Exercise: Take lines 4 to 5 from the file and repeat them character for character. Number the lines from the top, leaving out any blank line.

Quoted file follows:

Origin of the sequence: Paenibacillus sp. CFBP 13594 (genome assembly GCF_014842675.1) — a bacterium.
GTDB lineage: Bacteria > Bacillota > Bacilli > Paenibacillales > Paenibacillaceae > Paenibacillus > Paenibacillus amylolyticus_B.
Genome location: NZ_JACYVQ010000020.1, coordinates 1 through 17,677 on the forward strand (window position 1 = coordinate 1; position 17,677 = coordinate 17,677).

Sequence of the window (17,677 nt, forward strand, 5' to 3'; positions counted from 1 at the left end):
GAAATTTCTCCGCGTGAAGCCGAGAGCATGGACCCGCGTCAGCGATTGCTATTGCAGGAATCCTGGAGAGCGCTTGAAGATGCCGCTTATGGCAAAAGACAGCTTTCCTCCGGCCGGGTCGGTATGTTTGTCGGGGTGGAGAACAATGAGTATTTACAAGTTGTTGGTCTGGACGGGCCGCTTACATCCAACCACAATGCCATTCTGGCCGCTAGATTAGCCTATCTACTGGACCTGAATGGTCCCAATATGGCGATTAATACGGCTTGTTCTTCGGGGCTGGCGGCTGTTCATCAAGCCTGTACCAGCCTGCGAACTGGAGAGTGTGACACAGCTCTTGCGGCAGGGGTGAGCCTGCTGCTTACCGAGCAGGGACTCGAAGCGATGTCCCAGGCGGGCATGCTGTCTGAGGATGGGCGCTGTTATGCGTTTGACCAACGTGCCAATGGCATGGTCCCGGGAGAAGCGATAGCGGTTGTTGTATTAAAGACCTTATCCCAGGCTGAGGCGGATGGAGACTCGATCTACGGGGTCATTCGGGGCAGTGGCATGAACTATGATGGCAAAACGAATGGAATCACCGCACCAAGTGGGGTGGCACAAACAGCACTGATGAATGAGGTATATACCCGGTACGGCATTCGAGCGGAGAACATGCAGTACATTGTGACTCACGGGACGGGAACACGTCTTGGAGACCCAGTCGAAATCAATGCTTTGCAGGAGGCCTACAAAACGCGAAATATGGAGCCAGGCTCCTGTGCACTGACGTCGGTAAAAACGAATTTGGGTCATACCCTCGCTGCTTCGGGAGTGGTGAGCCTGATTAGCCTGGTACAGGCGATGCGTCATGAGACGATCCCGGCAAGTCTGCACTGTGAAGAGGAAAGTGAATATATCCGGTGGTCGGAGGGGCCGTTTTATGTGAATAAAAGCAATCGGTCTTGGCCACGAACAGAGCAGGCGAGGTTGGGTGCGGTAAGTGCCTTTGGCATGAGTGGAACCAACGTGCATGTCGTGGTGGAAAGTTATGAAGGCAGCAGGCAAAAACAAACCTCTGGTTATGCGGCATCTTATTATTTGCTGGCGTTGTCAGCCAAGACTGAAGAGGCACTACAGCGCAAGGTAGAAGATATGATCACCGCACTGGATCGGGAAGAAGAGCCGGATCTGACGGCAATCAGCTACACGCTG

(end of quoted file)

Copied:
Sequence of the window (17,677 nt, forward strand, 5' to 3'; positions counted from 1 at the left end):
GAAATTTCTCCGCGTGAAGCCGAGAGCATGGACCCGCGTCAGCGATTGCTATTGCAGGAATCCTGGAGAGCGCTTGAAGATGCCGCTTATGGCAAAAGACAGCTTTCCTCCGGCCGGGTCGGTATGTTTGTCGGGGTGGAGAACAATGAGTATTTACAAGTTGTTGGTCTGGACGGGCCGCTTACATCCAACCACAATGCCATTCTGGCCGCTAGATTAGCCTATCTACTGGACCTGAATGGTCCCAATATGGCGATTAATACGGCTTGTTCTTCGGGGCTGGCGGCTGTTCATCAAGCCTGTACCAGCCTGCGAACTGGAGAGTGTGACACAGCTCTTGCGGCAGGGGTGAGCCTGCTGCTTACCGAGCAGGGACTCGAAGCGATGTCCCAGGCGGGCATGCTGTCTGAGGATGGGCGCTGTTATGCGTTTGACCAACGTGCCAATGGCATGGTCCCGGGAGAAGCGATAGCGGTTGTTGTATTAAAGACCTTATCCCAGGCTGAGGCGGATGGAGACTCGATCTACGGGGTCATTCGGGGCAGTGGCATGAACTATGATGGCAAAACGAATGGAATCACCGCACCAAGTGGGGTGGCACAAACAGCACTGATGAATGAGGTATATACCCGGTACGGCATTCGAGCGGAGAACATGCAGTACATTGTGACTCACGGGACGGGAACACGTCTTGGAGACCCAGTCGAAATCAATGCTTTGCAGGAGGCCTACAAAACGCGAAATATGGAGCCAGGCTCCTGTGCACTGACGTCGGTAAAAACGAATTTGGGTCATACCCTCGCTGCTTCGGGAGTGGTGAGCCTGATTAGCCTGGTACAGGCGATGCGTCATGAGACGATCCCGGCAAGTCTGCACTGTGAAGAGGAAAGTGAATATATCCGGTGGTCGGAGGGGCCGTTTTATGTGAATAAAAGCAATCGGTCTTGGCCACGAACAGAGCAGGCGAGGTTGGGTGCGGTAAGTGCCTTTGGCATGAGTGGAACCAACGTGCATGTCGTGGTGGAAAGTTATGAAGGCAGCAGGCAAAAACAAACCTCTGGTTATGCGGCATCTTATTATTTGCTGGCGTTGTCAGCCAAGACTGAAGAGGCACTACAGCGCAAGGTAGAAGATATGATCACCGCACTGGATCGGGAAGAAGAGCCGGATCTGACGGCAATCAGCTACACGCTG